I will continue keeping track for a few more months so I can know what it feels like to be satiated and not overly full. So I will be aware of food before I’ve already put it in my mouth, chewed and swallowed. I want to eat mindfully, healthfully and in a way where I respect my body.

But my ultimate, and elusive final goal is to simply love and appreciate my body in all its incarnations. I’m a work in progress, but in writing about it I’ve found I’m not alone. That many of us grapple with loving our bodies and living in them fully regardless of their form.

What are some ways you love your body just as it is?

Shannon Bradley-Colleary blogs at The Woman Formerly Known As Beautiful. She’s also a contributing blogger on The Huffington Post; her favorite subjects being beauty, body, babies and larceny. You can Follow her on Twitter of Like her on Facebook. She’s also slightly mustachioed.

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Still trying to spot that mustache…

Visit Shannon to read my love letter to my body on her blog.

Have you signed up yet to read and discuss the new novel Apart at the Seams? Deadline to join this virtual book club is August 1.

Finally, to those who arrive here by googling “blogs that accept guest posts,” please see the second paragraph here first.

11 thoughts on “The Weight of Weight: Women and Body Image”

  1. oh my goodness I loved this post. “1290 calories is basically a stick of cheese, a spoonful of peanut butter and air.” YES!

    Following her right now :)

    And she looks beautiful – I can’t see the extra seven pounds either.

  2. I love how my body responds to whatever I’ve decided I want to do. Even at my advanced age (Just shy of 60). After a few days, I can feel a difference. Oh, it’s not as dramatic as when I was in my twenties, but still, my body wants to work with me.

  3. Awesome guest post! What a perfect post. I too have started being more mindful of what I eat (because I too eat too many brownies after too many glasses of wine!). This post is a wonderful reminder that we are beautiful exactly as we are and it’s up to each and everyone of us to instill the love in ourselves and then spread it!

  4. The pounds do tend to creep on as we get older. I know I need to be more conscious of intake… and reducing alcohol consumption would help. I love Shannon’s willingness to talk about her own struggles and encourage other women.

  5. I still have a LOT of work to do as far as loving-my-body-as-it-is goes. However, I am filled with gratitude everyday that my body continues to function as it should and that in spite of not-so-perfect joints, especially my left knee, I am able to walk and run on the treadmill. You see, walking/ running is the only exercise that I am able to keep and look forward to, which means this is my only real ticket to weight loss. I’m not wanting to be skinny. I really only want to be and look healthier for me. And I guarantee you, at my 5’3 height, I weigh more than your 147lbs Shannon!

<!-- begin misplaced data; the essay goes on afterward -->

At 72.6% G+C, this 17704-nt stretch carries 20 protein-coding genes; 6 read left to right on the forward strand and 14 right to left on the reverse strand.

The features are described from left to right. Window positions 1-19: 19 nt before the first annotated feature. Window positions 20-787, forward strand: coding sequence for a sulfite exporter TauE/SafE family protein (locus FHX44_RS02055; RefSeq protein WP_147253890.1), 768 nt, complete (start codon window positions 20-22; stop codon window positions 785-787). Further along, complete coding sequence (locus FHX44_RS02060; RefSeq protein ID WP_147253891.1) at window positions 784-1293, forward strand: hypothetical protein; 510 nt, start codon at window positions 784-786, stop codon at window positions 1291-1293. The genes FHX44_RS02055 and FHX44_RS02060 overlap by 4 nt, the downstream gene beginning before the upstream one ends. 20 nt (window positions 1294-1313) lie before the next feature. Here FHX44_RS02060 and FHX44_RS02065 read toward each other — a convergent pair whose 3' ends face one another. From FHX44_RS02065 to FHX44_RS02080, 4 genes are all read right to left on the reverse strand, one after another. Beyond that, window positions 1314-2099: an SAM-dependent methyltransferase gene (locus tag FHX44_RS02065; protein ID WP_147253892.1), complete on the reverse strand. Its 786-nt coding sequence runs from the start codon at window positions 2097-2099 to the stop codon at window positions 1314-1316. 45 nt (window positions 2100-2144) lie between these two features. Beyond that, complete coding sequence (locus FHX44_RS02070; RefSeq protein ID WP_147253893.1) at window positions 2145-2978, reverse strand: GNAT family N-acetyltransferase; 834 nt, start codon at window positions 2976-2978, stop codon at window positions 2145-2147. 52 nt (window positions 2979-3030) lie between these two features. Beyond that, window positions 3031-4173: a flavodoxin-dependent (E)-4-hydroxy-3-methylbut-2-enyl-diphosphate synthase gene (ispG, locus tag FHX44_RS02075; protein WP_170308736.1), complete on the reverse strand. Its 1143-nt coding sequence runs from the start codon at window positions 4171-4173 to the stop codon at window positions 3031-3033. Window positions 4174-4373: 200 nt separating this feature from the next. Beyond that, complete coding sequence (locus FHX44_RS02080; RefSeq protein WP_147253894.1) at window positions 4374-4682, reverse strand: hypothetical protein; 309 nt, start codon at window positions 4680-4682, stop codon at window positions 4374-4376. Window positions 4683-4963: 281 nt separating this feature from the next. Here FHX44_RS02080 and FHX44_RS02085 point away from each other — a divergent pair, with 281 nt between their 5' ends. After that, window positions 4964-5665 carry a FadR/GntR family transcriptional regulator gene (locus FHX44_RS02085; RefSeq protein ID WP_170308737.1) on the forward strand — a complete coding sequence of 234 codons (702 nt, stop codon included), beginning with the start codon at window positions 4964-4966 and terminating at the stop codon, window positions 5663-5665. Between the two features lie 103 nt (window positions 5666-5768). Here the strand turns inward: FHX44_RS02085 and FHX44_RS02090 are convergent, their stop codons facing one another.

Thanks for the post!…and this wonderful campaign :-)

  6. This was very difficult for me to read. Because I’ve seen Shannon and she is beautiful and sweet and lovely. And I only wish that 7 pounds was my problem (although I completely understand this is something she worries about and I honor and respect that.)

    Because I can’t use my right leg I can’t work out too well or walk too far or run at all, and I tire easily. I have put on a good amount of weight over the years and with age it comes on more. I have been watching what I eat. But the pounds come on, and my self-image takes a nose dive further and further and further. And there’s nothing that can be done. Doing the best I can.

    I am glad Shannon and you, Lori, discuss this issue because it is so important. But, as they say, I’m dancing as fast as I can, but I’m afraid I’m stuck in neutral.

  7. I turn 42 in a few weeks, and this resonated with me (as did her nude photo story–thanks for the link!!–so true that we have the most appreciation for our own beauty a decade or three down the road). For me, it’s not weight that challenges me, but the scars that last few years have brought. I’m trying to see them as evidence of my strength, but some days it’s just hard.

  8. Dang, that HuffPost article was eye-opening. I’m in pretty much the same boat – used to be thin with relatively minor effort, and now? Huh. And so I’ve been trying to lose weight while eating 1290 calories a day (thanks app that shall not be named) and it sucks (and isn’t working). Meanwhile a friend who HAS lost weight is on a strict diet, and gets up at 5 am every morning to work out. (i appreciate how honest she is about it) but I can’t imagine anything less appealing or impossible right now.

    Aging blows.

What say you?